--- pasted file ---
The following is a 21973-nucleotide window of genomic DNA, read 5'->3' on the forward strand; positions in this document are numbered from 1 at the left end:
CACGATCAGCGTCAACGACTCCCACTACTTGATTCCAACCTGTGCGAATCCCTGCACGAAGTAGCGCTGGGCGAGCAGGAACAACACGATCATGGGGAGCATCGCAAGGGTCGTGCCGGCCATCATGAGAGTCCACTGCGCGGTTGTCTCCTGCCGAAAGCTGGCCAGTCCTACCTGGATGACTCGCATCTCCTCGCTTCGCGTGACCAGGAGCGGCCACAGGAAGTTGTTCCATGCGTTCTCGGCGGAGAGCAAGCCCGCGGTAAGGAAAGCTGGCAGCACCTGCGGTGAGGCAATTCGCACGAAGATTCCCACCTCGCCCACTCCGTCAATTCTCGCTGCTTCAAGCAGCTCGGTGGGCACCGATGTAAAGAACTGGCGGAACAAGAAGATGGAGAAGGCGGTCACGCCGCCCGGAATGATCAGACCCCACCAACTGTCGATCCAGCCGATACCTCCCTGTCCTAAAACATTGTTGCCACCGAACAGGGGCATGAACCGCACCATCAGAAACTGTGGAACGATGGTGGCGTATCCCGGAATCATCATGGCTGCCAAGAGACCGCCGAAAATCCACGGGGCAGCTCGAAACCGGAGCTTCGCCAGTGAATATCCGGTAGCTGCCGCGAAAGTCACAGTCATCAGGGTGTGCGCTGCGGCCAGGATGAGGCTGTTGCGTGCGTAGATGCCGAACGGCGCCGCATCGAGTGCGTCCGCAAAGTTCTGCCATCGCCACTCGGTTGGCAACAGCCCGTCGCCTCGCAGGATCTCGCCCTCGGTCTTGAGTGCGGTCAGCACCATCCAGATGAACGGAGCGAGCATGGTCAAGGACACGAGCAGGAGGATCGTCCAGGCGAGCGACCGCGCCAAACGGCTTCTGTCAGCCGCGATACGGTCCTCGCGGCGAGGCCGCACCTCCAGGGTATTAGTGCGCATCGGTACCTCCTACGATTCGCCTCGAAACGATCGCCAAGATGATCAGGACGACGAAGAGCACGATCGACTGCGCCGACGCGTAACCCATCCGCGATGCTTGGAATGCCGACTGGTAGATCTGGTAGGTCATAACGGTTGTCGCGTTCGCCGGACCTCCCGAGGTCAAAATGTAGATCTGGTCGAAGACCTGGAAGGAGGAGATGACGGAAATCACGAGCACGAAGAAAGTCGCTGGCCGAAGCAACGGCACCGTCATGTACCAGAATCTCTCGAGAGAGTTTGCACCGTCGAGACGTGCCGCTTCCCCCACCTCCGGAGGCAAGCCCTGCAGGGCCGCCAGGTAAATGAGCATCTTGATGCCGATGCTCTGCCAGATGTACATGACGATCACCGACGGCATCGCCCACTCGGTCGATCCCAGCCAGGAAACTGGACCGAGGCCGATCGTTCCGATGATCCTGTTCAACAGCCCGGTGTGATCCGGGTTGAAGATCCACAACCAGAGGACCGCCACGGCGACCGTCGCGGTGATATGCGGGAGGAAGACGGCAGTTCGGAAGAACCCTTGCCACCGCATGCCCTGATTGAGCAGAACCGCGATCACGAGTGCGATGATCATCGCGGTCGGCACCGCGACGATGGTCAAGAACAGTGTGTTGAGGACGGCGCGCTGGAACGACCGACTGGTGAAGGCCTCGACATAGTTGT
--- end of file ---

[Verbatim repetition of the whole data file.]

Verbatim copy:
The following is a 21973-nucleotide window of genomic DNA, read 5'->3' on the forward strand; positions in this document are numbered from 1 at the left end:
CACGATCAGCGTCAACGACTCCCACTACTTGATTCCAACCTGTGCGAATCCCTGCACGAAGTAGCGCTGGGCGAGCAGGAACAACACGATCATGGGGAGCATCGCAAGGGTCGTGCCGGCCATCATGAGAGTCCACTGCGCGGTTGTCTCCTGCCGAAAGCTGGCCAGTCCTACCTGGATGACTCGCATCTCCTCGCTTCGCGTGACCAGGAGCGGCCACAGGAAGTTGTTCCATGCGTTCTCGGCGGAGAGCAAGCCCGCGGTAAGGAAAGCTGGCAGCACCTGCGGTGAGGCAATTCGCACGAAGATTCCCACCTCGCCCACTCCGTCAATTCTCGCTGCTTCAAGCAGCTCGGTGGGCACCGATGTAAAGAACTGGCGGAACAAGAAGATGGAGAAGGCGGTCACGCCGCCCGGAATGATCAGACCCCACCAACTGTCGATCCAGCCGATACCTCCCTGTCCTAAAACATTGTTGCCACCGAACAGGGGCATGAACCGCACCATCAGAAACTGTGGAACGATGGTGGCGTATCCCGGAATCATCATGGCTGCCAAGAGACCGCCGAAAATCCACGGGGCAGCTCGAAACCGGAGCTTCGCCAGTGAATATCCGGTAGCTGCCGCGAAAGTCACAGTCATCAGGGTGTGCGCTGCGGCCAGGATGAGGCTGTTGCGTGCGTAGATGCCGAACGGCGCCGCATCGAGTGCGTCCGCAAAGTTCTGCCATCGCCACTCGGTTGGCAACAGCCCGTCGCCTCGCAGGATCTCGCCCTCGGTCTTGAGTGCGGTCAGCACCATCCAGATGAACGGAGCGAGCATGGTCAAGGACACGAGCAGGAGGATCGTCCAGGCGAGCGACCGCGCCAAACGGCTTCTGTCAGCCGCGATACGGTCCTCGCGGCGAGGCCGCACCTCCAGGGTATTAGTGCGCATCGGTACCTCCTACGATTCGCCTCGAAACGATCGCCAAGATGATCAGGACGACGAAGAGCACGATCGACTGCGCCGACGCGTAACCCATCCGCGATGCTTGGAATGCCGACTGGTAGATCTGGTAGGTCATAACGGTTGTCGCGTTCGCCGGACCTCCCGAGGTCAAAATGTAGATCTGGTCGAAGACCTGGAAGGAGGAGATGACGGAAATCACGAGCACGAAGAAAGTCGCTGGCCGAAGCAACGGCACCGTCATGTACCAGAATCTCTCGAGAGAGTTTGCACCGTCGAGACGTGCCGCTTCCCCCACCTCCGGAGGCAAGCCCTGCAGGGCCGCCAGGTAAATGAGCATCTTGATGCCGATGCTCTGCCAGATGTACATGACGATCACCGACGGCATCGCCCACTCGGTCGATCCCAGCCAGGAAACTGGACCGAGGCCGATCGTTCCGATGATCCTGTTCAACAGCCCGGTGTGATCCGGGTTGAAGATCCACAACCAGAGGACCGCCACGGCGACCGTCGCGGTGATATGCGGGAGGAAGACGGCAGTTCGGAAGAACCCTTGCCACCGCATGCCCTGATTGAGCAGAACCGCGATCACGAGTGCGATGATCATCGCGGTCGGCACCGCGACGATGGTCAAGAACAGTGTGTTGAGGACGGCGCGCTGGAACGACCGACTGGTGAAGGCCTCGACATAGTTGT